2. Place sheet trays in an oven at 210° for 6-8 hours. (I place them in the oven just before bed and remove them in the morning.) Remove from oven, let cool, cover and refrigerate until ready to use. 

Crostini:

3. Slice a french baguette on the angle & drizzle lightly with olive oil. Then sprinkle lightly with sea salt. Toast the slices in a 350° oven until lightly browned. Remove and cool the toasts. 

Tomato Crostinis: 

4. Smear each toast with a generous amount of ricotta cheese. Top each with a tomato (should be at room temperature). 

5. Finish each toast with slight drizzle of extra virgin olive oil, sprinkle with a bit more Cairo blend and top with fresh thyme. Serve & enjoy! 

Note: Any of the Glory Kitchen nut & spice mixes can be used with this recipe.





Spinach and Tomato Spaghetti Squash 



Spinach and Tomato Spaghetti Squash 

Ingredients 

Breadcrumb topping

2 teaspoons Umbria nut & spice mix 
2 teaspoons olive oil 
1/2 cup Panko bread crumbs 
2 tablespoons shredded Parmesan cheese 
sea salt 

Spaghetti Squash 
1 spaghetti squash 
olive oil 
Umbria nut & spice mix 
1 lb (16 oz) grape tomatoes 
1 bag fresh spinach (or 4 handfuls) 
olive oil 
4 garlic cloves, minced 
1 tablespoon capers & their juice 
sea salt 

Instructions 

1. Slice the grape tomatoes lengthwise, spread them onto a parchment lined baking sheet, drizzle with olive oil & sea salt and place them into a 350° oven to roast for about 15 minutes. Check after 15 minutes, some may be a bit crispy but do not let them burn. Remove from the oven as soon as they are browned a bit but not completely dry. Allow them to cool completely. 

2. Heat a sauté pan on the stove top, add 2 teaspoons of olive oil to the bottom, then add the panko bread crumbs, a pinch of salt, 2 teaspoons of Umbria nut & spice mix and stir over the heat until they lightly toast. Remove from the heat, allow to cool a bit, then add the shredded parmesan, toss and set aside to use as a topping over the prepared spaghetti squash.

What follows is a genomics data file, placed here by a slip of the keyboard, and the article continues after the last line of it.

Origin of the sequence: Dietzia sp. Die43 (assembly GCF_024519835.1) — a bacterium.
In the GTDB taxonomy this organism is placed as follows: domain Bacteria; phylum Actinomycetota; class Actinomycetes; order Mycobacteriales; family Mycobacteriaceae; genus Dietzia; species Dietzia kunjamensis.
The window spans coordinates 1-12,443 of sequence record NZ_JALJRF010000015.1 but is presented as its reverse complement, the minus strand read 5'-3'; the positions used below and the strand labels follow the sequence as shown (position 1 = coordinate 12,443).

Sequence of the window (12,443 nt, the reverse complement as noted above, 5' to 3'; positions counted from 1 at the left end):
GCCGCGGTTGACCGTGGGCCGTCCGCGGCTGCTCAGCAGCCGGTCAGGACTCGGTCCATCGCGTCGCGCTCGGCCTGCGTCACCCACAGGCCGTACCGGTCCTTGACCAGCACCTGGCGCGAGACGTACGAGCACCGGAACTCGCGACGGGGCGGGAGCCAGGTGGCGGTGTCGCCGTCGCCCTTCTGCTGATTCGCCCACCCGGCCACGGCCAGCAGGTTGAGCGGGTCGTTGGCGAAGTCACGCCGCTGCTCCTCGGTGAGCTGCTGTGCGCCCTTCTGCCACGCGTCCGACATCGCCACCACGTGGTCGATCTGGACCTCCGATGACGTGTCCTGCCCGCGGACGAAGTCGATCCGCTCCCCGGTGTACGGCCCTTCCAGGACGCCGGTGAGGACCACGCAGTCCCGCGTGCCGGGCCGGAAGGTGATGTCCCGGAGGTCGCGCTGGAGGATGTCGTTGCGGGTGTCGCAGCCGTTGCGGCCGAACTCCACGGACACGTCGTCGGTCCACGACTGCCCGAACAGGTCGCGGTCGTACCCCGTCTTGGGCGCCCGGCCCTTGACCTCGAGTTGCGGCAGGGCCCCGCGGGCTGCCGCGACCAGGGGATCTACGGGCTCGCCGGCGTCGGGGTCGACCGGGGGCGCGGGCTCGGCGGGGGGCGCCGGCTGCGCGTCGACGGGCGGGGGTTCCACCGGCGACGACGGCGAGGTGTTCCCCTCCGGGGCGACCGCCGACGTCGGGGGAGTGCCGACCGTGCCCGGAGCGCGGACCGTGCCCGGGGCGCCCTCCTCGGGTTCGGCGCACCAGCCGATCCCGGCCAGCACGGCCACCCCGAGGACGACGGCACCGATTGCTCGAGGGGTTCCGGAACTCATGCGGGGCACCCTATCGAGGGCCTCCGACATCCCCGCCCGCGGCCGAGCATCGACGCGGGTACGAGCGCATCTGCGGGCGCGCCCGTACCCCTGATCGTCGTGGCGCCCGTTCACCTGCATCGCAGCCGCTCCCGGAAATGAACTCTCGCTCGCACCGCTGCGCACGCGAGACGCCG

3. Take the spaghetti squash and place in the microwave for about 2-3 minutes to soften the flesh enough to slice through with a large chef's knife. When it is cooled a bit from the microwave, slice it lengthwise into two pieces. Clean the seeds out of the cavity (hint: I always use a grapefruit spoon which has serrated edges and it helps with the scraping). Using your hands, rub the inside cavity with a drizzle of olive oil and rub it well. Sprinkle the inside cavity with a bit of sea salt and a bit of Umbria nut & spice mix. Place the squash face up on a baking sheet and bake in a 400° oven for about 20-30 minutes. Remove and allow it to cool a bit. Scrape the inside to loosen the strands of squash but leave them in the squash cavity. 

4. In a saucepan, add a bit of olive oil & heat through. Add the minced garlic and cook a bit without burning. Add the fresh spinach, the capers, about 2-3 teaspoons of the caper liquid and a sprinkle of Umbria nut & spice mix. Add the roasted tomatoes which were set aside. Remove from heat and mix well. Toss the tomato/spinach mixture into the cavity of the spaghetti squash, top with the crunchy panko crumb mixture, a bit more of Umbria nut & spice mix, and serve. 

This only serves 2 persons but can be doubled or tripled to serve 4-6.


All photos courtesy of Glory Kitchen and used with permission.

Never-Fail Pie Dough

Tuesday, May 30, 2017




Earlier this year I had a chance to spend a few weeks with my mother-in-law. Some of my favorite times were spent cooking and baking with her in the kitchen. She shared this pie recipe which she has used since she was a young married housewife at age 18. It's served her family well all these years, and I'm delighted to share it with you.